Should your agency charge more?

 |  By: Kate Jones In: Agency management

White office

The cost of everything is going up in January. Inflation means this is always the case of course, but 2022 is set to be inflation on heat (excuse the heating-related pun.)

In fact, the only area of reduced cost is alcohol. A pint in a pub will be 3p cheaper, but according to a landlord interviewed on the BBC, punters are very unlikely to see this 3p reduction. Pubs will heat their premises on the new rate and minimum wage has gone up, so it’ll cost the pub more to deliver a pint - therefore, the cost to the consumer will go up too.

Your heating costs and wage bills are also going up. Are you planning to increase your rates in line with this? If not, then you’re actively reducing your fees because it’s going to cost you more to deliver your service in 2022. So, January could bring an instant hit to your agency’s profit.

But increases shouldn’t only be inflationary. Below we give you some advice on increasing rates, inflationary or otherwise.

Telling your client about an increase in rates

It’s never nice telling a client that you’ve increased your fees, but it shouldn’t be a huge deal, or a huge shock either. Really, clients should expect it just as they expect other increases. If your increase is reasonable and you have an upfront conversation with your clients about the increase, with enough time prior to it kicking in, then there shouldn’t be an issue.

When you’re delivering the news, make sure you highlight the value of the work you’ve delivered to date. Get them to clearly see and understand the return on investment your services bring – and will still bring on the new rates.

If a client is extremely resistant, then it’s likely there are more serious issues brewing and your prices aren’t the root of the problem. In this instance, you need to look at other factors like quality of work, timescales for delivery or perhaps campaign results.

Deciding when to increase rates

Some agencies think that fee increases can only be annual inflation-based increases, but this isn’t the case. If you can evidence the time you’re putting in and the cost you’ve accrued, then you can justify an increase any time of year.

With a strong estimate, preferably based on experience of previous similar projects, you can get a genuine prediction on how long a job is going to take you to deliver. Once you know this, you can work out how much you need to charge your client to achieve your forecasted profit.

If what your client usually pays and what they need to pay in order for you to make your desired profit don’t match, then you’re in a strong position charge your client more. Having data available on past projects will really help you prove to a client that your estimate is genuine and accurate, and this justifies the increased cost to them.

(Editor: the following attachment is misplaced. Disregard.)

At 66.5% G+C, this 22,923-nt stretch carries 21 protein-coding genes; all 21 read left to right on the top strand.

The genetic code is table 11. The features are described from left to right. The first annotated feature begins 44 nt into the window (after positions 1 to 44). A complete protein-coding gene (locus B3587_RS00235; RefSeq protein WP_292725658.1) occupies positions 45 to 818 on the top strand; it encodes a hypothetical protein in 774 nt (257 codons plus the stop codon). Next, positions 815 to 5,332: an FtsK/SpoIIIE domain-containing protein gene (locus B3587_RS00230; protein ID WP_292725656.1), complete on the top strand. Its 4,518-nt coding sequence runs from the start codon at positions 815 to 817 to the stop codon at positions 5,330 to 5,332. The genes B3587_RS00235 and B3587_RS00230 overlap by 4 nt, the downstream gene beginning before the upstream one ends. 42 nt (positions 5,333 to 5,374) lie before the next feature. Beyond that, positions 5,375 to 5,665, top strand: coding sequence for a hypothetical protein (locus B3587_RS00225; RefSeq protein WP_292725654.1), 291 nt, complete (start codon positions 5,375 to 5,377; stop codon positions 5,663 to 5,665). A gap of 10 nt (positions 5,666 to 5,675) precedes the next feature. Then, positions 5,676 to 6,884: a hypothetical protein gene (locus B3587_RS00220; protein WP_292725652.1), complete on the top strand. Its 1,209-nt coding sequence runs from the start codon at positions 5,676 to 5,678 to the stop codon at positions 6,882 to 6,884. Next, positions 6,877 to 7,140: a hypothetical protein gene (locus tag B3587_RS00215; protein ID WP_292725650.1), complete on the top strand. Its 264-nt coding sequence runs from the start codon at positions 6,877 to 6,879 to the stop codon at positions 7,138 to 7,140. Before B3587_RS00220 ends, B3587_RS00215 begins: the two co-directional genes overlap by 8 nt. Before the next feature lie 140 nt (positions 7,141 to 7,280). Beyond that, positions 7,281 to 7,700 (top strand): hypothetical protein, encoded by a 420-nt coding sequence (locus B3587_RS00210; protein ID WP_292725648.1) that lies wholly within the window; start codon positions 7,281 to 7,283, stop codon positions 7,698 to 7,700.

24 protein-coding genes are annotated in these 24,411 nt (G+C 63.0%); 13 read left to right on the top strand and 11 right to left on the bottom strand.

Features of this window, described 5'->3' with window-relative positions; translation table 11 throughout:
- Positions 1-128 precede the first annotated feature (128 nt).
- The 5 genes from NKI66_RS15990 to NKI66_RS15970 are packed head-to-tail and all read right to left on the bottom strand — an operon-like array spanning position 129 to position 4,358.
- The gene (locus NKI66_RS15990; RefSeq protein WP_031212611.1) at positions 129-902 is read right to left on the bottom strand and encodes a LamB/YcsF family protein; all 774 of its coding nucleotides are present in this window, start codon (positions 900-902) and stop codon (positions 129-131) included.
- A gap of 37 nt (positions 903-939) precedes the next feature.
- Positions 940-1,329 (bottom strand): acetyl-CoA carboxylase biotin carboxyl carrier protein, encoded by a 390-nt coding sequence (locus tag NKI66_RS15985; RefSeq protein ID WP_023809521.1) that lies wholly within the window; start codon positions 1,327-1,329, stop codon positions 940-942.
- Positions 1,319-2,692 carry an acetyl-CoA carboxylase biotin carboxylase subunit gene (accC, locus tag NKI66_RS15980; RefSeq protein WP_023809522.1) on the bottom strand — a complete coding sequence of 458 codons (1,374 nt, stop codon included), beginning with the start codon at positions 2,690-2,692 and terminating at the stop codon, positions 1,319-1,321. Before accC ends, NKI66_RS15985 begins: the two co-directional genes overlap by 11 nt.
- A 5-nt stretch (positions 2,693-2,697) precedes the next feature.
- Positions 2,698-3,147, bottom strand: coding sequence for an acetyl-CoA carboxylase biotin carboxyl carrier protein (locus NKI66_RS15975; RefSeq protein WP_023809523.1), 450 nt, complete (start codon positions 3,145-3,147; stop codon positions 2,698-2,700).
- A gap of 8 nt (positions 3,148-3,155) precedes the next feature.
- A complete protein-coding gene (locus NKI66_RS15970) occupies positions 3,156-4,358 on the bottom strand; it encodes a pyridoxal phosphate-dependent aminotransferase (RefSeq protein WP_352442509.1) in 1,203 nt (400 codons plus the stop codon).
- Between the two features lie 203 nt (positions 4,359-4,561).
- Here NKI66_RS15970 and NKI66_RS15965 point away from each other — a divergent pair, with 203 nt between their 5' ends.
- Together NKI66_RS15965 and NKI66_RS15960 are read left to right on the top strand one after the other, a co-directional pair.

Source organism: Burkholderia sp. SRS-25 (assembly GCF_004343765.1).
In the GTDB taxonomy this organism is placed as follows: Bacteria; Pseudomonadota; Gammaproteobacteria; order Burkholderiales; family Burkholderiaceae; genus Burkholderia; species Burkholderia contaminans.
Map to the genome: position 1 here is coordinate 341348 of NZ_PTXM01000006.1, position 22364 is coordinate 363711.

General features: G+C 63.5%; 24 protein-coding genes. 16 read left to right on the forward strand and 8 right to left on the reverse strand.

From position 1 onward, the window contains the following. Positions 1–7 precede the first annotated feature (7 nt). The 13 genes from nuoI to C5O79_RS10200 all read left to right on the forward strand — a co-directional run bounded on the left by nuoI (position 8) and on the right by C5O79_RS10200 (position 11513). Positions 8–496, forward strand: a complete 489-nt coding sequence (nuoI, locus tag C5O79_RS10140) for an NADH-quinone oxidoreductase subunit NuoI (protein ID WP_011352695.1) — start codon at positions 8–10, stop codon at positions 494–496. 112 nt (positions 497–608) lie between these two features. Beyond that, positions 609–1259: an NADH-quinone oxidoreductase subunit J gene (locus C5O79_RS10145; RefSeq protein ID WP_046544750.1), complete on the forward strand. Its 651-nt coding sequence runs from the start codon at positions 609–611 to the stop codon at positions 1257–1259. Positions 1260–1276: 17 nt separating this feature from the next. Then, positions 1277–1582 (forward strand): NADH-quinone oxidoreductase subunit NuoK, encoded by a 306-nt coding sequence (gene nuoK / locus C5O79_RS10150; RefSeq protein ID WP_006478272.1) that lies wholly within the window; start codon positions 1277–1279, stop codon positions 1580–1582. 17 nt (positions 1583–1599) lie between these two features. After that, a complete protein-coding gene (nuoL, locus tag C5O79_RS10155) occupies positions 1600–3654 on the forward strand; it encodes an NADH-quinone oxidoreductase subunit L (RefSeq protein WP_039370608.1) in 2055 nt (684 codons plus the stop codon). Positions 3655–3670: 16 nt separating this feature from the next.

Ultimately, you need to be sure that you’re not rolling out a price because that’s what you’ve always charged. If you do this with all your clients and none of them are paying what they should, then you’re not going to meet your forecasted profit.

If a client can’t or won’t pay what you need them to, then you have to seriously question their value. They may give you a lot of work, but if that work isn’t profitable, then the more they give you, the weaker your position.

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Increasing fees for clients on a retainer

The same principles apply for clients on a retainer. An under-value retainer is going to put a large dint in your profits. It’s like starting every month knowing you’re going to over-service.

A retainer needs to cover the cost of delivery plus your desired profit. And if it doesn’t, say it was set too low in the beginning but now you’ve been working with the client for a while, you’re seeing the discrepancies. Then don’t be afraid to increase it. Just make sure you have the data to back you up, showing the work delivered and time logged.


I hope this snapshot view had given you some food for thought. Increasing rates is always uncomfortable and there’ll always be some concern that you’ll upset a client. But if you have evidence to support your increase and your increase is honest and upfront, then in answer to the question “should your agency charge more?” - of course you should, if you’re delivering more than you’re charging for, or inflation is making it more expensive for you to deliver your service.